While many people have recently said it has never been a better time to be an investor, one can also make the case that it has never been as confusing. Between index funds and mutual funds, hedge funds and fund of hedge funds, ETFs and ETNs, financial advisors and robo advisors, there is an overwhelming amount of options out there for investors.
Brian Portnoy’s hits the nail on the head in his excellent book, The Investor’s Paradox. He says :
“We crave abundant investment choices to meet daunting portfolio problems in a world of volatile markets, manic news flow, and shifting geopolitical rhythms. But the more choices we are afforded, the more overwhelmed, less empowered and ultimately less successful investors we potentially become. More is less.”
According to Portnoy, there were only 170 Mutual Funds in 1965. In an article this weekend, Barron’s claims there are now 538 smart beta strategies. This is unbelievable. There are more smart beta strategies than there are stocks in the S&P 500.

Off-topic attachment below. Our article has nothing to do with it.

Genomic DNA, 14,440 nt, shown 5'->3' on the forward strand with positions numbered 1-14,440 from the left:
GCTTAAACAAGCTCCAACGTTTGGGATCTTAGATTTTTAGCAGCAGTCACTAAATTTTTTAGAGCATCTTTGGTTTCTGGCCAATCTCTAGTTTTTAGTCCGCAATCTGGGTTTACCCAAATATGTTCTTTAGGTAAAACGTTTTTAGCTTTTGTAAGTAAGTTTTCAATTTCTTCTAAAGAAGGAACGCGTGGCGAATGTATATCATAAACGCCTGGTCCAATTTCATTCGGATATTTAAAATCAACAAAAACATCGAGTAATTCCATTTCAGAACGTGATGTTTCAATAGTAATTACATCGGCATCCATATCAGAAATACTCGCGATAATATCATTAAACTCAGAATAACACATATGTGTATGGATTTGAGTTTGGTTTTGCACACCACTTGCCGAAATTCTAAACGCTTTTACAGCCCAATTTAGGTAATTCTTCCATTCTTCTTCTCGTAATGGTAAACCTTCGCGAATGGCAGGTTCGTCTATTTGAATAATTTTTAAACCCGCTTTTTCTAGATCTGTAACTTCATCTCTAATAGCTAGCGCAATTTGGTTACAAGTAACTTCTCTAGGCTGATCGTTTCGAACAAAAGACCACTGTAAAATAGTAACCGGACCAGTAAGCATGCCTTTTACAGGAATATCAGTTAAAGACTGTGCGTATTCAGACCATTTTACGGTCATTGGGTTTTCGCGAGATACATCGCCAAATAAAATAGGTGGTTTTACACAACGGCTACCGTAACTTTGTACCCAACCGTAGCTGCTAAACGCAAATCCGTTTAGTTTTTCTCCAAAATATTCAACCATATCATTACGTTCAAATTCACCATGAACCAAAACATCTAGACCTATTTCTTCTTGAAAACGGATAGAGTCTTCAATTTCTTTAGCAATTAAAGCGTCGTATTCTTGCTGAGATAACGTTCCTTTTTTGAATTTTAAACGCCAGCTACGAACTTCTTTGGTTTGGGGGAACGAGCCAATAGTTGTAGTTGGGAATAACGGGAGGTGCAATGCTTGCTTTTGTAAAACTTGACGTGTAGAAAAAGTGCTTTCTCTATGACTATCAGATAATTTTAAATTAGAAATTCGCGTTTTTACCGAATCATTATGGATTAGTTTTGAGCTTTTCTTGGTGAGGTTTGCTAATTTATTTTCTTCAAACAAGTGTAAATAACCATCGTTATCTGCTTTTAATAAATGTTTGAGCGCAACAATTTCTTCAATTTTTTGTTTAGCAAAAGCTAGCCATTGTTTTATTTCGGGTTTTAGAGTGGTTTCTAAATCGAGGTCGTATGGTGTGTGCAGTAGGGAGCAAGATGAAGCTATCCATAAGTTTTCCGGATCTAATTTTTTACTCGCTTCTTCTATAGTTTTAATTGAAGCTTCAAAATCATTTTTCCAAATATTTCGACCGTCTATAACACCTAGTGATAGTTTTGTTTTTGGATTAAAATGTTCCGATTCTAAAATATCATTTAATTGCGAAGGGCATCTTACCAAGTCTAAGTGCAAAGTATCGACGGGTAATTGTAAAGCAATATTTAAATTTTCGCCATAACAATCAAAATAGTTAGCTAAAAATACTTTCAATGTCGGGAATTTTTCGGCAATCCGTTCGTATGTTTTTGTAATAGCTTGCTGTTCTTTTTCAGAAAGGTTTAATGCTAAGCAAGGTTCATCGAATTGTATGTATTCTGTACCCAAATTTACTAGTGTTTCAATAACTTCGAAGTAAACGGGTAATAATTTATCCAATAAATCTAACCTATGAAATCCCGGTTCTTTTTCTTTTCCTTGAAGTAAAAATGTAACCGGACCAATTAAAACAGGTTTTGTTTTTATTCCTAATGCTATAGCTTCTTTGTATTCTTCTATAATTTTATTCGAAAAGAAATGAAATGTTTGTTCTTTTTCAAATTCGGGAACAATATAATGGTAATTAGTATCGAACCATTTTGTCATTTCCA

Perhaps even more disturbing, a new Frankenstein ETF was recently launched, “IFLY,” which tracks the Reality Shares Drone Index. This new fund includes companies that are “actively involved in developing, researching, or utilizing drone-related technologies and services as part of their business model.” Who could this creation possibly be targeting? Phil Huber answers this perfectly; “this is for the investor who’s sick of chasing alpha in that crowded space and simply wants plain vanilla drone beta.”
There have been some wonderful developments over the last few years, but some of these advances are a double-edged sword. Technology has made it easier than ever for investors to shoot themselves in the foot, and in an environment where returns are hard to come by, the temptation to switch from product to product has grown exponentially. Unfortunately, many will succumb to this temptation. The successful investor, however, will not be distracted by the myriad of choices that will continue to come to the market.
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